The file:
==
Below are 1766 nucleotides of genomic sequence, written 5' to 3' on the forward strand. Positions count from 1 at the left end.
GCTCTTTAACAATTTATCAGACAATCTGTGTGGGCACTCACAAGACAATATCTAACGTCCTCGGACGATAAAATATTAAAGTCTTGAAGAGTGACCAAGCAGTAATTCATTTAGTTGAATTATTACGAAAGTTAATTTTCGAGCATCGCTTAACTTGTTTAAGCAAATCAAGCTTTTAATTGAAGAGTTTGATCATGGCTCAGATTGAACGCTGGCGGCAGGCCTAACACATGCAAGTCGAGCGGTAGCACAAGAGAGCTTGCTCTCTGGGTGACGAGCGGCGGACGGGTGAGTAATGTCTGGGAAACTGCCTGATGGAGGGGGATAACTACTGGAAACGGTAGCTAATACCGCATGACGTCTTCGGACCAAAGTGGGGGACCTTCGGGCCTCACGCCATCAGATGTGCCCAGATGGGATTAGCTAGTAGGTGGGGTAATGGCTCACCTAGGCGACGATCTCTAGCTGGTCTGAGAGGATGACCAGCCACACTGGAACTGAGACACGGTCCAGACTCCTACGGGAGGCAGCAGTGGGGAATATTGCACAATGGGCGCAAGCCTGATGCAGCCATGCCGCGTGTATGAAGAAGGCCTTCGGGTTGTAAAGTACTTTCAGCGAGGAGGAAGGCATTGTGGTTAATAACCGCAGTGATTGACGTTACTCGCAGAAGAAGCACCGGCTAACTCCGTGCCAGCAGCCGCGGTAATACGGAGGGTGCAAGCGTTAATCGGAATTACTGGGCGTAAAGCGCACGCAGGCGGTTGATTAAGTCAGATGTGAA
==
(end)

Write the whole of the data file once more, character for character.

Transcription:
Below are 1766 nucleotides of genomic sequence, written 5' to 3' on the forward strand. Positions count from 1 at the left end.
GCTCTTTAACAATTTATCAGACAATCTGTGTGGGCACTCACAAGACAATATCTAACGTCCTCGGACGATAAAATATTAAAGTCTTGAAGAGTGACCAAGCAGTAATTCATTTAGTTGAATTATTACGAAAGTTAATTTTCGAGCATCGCTTAACTTGTTTAAGCAAATCAAGCTTTTAATTGAAGAGTTTGATCATGGCTCAGATTGAACGCTGGCGGCAGGCCTAACACATGCAAGTCGAGCGGTAGCACAAGAGAGCTTGCTCTCTGGGTGACGAGCGGCGGACGGGTGAGTAATGTCTGGGAAACTGCCTGATGGAGGGGGATAACTACTGGAAACGGTAGCTAATACCGCATGACGTCTTCGGACCAAAGTGGGGGACCTTCGGGCCTCACGCCATCAGATGTGCCCAGATGGGATTAGCTAGTAGGTGGGGTAATGGCTCACCTAGGCGACGATCTCTAGCTGGTCTGAGAGGATGACCAGCCACACTGGAACTGAGACACGGTCCAGACTCCTACGGGAGGCAGCAGTGGGGAATATTGCACAATGGGCGCAAGCCTGATGCAGCCATGCCGCGTGTATGAAGAAGGCCTTCGGGTTGTAAAGTACTTTCAGCGAGGAGGAAGGCATTGTGGTTAATAACCGCAGTGATTGACGTTACTCGCAGAAGAAGCACCGGCTAACTCCGTGCCAGCAGCCGCGGTAATACGGAGGGTGCAAGCGTTAATCGGAATTACTGGGCGTAAAGCGCACGCAGGCGGTTGATTAAGTCAGATGTGAA